The law prohibits the use of forced exile, and the government did not use it.

Protection of Refugees

The law provides for the granting of asylum or refugee status in accordance with the 1951 UN Convention relating to the Status of Refugees or its 1967 protocol, and the government has established a system for providing protection to refugees. In practice the government provided protection against the expulsion or return of refugees to countries where their lives or freedom would be threatened. The government granted refugee status or asylum; however, there were long delays in the process. By law the government does not accept refugees for permanent settlement. The government generally cooperated with the Office of the UN High Commissioner for Refugees (UNHCR) in assisting refugees and asylum seekers, but restricted refugees' ability to move freely and work outside of refugee camps.

The government provided temporary protection to individuals who may not qualify as refugees under the 1951 convention or the 1967 protocol and provided it to approximately 3,906 persons during the year.

While no legal framework existed, the government allowed refugees to seek both employment and educational opportunities, although it restricted these activities outside the refugee camps. Refugees with professional degrees, especially those with medical training, were given work permits to pursue employment outside the camps. The UNHCR, NGOs, and the government collaborated to provide education to children in refugee camps.

Security forces intimidated refugee and asylum seekers. On February 29, police entered the Dzaleka refugee camp in Dowa without informing camp authorities and smashed the store of a Somali man suspected of assisting in the smuggling of refugees to South Africa. Police also routinely performed sweeps of refugees found illegally outside of the camp and returned them to camps.

3. Respect for Political Rights: The Right of Citizens to Change Their Government

The constitution and law provide citizens with the right to change their government peacefully, and citizens exercised this right in practice through periodic and free, although not always fair, elections held on the basis of universal adult suffrage.

Elections and Political Participation

International election observers found the 2004 presidential and parliamentary elections to have substantial shortcomings, including inequitable access to the state-owned media and poor planning by the MEC. The ruling party frequently monopolized resources and used public funds for campaign purposes. Voter turnout was low compared with the two previous presidential elections. With approximately 36 percent of the popular vote, President Mutharika, chosen by former president Muluzi as the UDF candidate, was elected to serve a five-year term. Election discrepancies prevented parliamentary candidates from taking seats in eight constituencies. By-elections for these vacancies took place in 2005. Observers declared them free and fair and better organized than the national elections. The president and vice president can run for parliamentary seats but are constitutionally barred from simultaneously holding more than one public office.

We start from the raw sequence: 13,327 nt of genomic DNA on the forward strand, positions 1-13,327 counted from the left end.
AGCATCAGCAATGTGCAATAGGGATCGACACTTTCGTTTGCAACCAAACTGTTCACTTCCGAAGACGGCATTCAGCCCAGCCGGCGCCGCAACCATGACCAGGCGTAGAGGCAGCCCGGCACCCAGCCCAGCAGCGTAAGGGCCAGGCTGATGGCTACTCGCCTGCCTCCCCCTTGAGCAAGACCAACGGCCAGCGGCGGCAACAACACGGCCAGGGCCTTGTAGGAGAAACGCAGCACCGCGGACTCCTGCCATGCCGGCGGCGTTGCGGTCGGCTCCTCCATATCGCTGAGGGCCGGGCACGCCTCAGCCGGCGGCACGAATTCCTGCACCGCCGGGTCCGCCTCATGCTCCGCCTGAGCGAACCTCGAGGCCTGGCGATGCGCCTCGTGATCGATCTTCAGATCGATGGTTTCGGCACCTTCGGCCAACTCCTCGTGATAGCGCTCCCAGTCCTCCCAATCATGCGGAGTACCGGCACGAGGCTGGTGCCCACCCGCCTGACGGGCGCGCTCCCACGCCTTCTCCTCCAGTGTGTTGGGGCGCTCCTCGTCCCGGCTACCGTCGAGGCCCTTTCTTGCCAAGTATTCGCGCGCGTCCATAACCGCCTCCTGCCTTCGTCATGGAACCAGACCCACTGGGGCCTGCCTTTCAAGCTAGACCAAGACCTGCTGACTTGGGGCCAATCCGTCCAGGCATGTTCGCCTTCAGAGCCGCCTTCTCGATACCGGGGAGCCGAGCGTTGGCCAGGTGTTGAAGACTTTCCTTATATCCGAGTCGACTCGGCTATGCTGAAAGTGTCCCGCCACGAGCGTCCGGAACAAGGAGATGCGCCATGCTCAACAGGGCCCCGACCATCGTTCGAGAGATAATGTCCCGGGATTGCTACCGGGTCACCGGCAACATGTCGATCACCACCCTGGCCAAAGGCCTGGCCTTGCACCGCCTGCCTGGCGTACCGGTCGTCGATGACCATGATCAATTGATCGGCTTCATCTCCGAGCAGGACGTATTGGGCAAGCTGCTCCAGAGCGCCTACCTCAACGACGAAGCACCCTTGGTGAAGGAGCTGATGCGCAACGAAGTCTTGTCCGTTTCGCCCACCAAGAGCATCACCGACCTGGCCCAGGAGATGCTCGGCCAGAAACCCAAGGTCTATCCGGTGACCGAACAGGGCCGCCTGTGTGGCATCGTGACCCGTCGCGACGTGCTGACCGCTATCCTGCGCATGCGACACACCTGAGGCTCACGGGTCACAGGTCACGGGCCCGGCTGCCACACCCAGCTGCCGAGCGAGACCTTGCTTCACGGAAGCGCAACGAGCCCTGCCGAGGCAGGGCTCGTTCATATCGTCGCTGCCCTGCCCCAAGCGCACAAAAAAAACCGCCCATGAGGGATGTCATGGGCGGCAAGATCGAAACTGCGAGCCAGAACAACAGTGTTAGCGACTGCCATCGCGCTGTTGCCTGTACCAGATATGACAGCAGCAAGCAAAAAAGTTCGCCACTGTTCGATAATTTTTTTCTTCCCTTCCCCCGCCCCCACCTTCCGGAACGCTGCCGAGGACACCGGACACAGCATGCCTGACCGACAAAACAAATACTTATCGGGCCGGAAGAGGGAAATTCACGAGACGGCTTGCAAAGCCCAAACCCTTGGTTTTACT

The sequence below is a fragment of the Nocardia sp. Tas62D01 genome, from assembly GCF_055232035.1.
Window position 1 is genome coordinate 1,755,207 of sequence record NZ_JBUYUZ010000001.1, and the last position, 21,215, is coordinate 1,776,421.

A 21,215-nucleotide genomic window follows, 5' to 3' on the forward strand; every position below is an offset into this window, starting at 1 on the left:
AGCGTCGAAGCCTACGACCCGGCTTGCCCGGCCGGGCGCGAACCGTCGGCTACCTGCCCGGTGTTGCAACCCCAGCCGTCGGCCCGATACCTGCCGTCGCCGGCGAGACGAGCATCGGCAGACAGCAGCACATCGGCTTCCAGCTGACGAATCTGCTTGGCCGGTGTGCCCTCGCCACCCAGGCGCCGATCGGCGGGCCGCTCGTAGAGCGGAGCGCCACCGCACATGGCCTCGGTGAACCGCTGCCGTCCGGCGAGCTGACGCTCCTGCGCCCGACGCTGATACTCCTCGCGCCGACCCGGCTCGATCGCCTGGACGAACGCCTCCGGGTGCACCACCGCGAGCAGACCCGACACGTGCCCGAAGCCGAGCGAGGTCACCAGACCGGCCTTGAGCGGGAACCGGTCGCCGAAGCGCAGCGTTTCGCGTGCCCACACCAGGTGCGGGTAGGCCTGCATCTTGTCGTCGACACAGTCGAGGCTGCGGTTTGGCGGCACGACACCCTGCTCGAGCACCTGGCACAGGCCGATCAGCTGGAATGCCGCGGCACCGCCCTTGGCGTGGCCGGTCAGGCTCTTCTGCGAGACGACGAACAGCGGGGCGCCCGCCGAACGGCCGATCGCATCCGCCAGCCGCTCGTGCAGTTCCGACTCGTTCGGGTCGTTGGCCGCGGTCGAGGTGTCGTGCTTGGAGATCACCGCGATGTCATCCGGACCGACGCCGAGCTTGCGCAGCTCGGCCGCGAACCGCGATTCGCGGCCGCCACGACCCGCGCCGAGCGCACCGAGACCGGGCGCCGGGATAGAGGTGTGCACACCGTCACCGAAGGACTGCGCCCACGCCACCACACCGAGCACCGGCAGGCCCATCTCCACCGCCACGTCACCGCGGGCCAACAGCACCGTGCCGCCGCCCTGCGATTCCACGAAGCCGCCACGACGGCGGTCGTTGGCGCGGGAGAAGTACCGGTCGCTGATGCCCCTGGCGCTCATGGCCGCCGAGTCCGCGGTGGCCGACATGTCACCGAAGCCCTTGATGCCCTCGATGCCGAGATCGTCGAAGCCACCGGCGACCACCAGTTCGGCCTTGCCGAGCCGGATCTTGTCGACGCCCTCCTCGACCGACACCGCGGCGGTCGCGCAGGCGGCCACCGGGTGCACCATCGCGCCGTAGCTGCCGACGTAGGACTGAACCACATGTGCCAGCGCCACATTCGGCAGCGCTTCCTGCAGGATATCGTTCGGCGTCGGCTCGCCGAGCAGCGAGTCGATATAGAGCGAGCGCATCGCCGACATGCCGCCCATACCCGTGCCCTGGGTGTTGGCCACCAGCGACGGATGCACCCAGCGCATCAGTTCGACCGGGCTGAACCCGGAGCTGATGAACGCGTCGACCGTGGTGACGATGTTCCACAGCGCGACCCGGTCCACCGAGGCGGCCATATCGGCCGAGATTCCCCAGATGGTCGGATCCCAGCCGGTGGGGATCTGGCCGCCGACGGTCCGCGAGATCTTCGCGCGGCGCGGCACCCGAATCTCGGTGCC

The executive branch exerted considerable influence over the unicameral National Assembly, which followed a hybrid parliamentary system loosely based on the British model but which operated in the context of a presidential-parliamentary model; all cabinet ministers are currently also members of the National Assembly but are not required to be.

Although the government did not prevent the activities of opposition political parties, the parties alleged that the government used bribery, other inducements, and violence to encourage opposition party divisions. During the year the government detained numerous opposition leaders (see section 1.d.). Sporadic minor violence was common between supporters of rival political parties.